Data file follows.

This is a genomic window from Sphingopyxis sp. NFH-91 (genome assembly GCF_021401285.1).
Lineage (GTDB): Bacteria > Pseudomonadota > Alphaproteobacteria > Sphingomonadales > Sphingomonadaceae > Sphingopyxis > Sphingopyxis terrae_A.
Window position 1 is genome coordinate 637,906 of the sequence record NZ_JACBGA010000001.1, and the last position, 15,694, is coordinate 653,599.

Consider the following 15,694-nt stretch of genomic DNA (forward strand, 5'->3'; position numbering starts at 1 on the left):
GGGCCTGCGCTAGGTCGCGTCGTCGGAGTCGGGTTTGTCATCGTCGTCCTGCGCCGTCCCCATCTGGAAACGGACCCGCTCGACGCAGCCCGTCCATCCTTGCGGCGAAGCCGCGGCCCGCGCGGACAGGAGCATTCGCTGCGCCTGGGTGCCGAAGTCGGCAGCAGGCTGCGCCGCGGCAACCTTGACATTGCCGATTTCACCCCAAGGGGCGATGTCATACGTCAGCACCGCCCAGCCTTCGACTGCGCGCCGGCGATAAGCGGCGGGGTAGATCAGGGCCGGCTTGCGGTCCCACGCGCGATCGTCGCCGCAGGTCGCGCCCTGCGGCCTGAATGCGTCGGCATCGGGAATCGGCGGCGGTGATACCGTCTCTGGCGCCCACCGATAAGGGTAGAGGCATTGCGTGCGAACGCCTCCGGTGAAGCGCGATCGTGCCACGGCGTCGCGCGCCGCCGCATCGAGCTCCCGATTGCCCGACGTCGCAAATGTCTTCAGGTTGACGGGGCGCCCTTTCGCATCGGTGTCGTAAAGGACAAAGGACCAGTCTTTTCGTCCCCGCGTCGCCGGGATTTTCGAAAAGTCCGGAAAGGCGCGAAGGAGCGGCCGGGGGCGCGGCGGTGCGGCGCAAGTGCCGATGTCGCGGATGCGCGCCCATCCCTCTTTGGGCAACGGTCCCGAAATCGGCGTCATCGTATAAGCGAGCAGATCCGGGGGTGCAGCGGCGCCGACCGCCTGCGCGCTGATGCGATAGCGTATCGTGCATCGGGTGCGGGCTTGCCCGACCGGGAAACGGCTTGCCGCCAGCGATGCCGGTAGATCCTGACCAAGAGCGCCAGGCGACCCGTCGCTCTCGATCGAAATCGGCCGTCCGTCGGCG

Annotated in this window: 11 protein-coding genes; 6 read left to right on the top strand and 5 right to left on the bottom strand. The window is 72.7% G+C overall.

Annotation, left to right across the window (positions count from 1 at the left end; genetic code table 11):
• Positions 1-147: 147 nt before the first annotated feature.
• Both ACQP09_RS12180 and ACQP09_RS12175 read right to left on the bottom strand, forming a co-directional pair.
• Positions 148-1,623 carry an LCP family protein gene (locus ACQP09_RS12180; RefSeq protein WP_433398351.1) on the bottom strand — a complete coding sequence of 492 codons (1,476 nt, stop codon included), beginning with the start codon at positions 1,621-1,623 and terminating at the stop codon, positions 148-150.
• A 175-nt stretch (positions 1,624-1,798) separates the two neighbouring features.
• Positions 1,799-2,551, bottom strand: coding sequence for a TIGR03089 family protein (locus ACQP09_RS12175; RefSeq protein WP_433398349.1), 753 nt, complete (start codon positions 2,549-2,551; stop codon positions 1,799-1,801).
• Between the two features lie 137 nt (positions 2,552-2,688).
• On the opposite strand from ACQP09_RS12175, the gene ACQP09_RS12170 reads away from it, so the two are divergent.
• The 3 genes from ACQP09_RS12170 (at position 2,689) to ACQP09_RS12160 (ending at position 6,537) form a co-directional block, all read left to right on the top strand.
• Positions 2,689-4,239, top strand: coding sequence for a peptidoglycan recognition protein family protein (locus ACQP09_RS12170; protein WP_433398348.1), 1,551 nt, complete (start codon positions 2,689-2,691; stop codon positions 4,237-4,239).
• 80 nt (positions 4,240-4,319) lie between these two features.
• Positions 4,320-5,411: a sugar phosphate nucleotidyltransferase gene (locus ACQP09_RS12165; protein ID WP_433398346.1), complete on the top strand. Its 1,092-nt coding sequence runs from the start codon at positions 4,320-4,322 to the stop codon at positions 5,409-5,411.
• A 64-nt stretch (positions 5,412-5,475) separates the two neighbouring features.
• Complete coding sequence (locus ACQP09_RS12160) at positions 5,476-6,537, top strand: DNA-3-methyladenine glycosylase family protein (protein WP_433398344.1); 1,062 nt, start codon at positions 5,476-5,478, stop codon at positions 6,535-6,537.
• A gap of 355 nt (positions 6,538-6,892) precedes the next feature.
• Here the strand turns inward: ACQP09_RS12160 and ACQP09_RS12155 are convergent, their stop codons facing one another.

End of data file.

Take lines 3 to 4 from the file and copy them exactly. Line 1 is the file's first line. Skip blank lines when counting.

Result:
Window position 1 is genome coordinate 637,906 of the sequence record NZ_JACBGA010000001.1, and the last position, 15,694, is coordinate 653,599.

Consider the following 15,694-nt stretch of genomic DNA (forward strand, 5'->3'; position numbering starts at 1 on the left):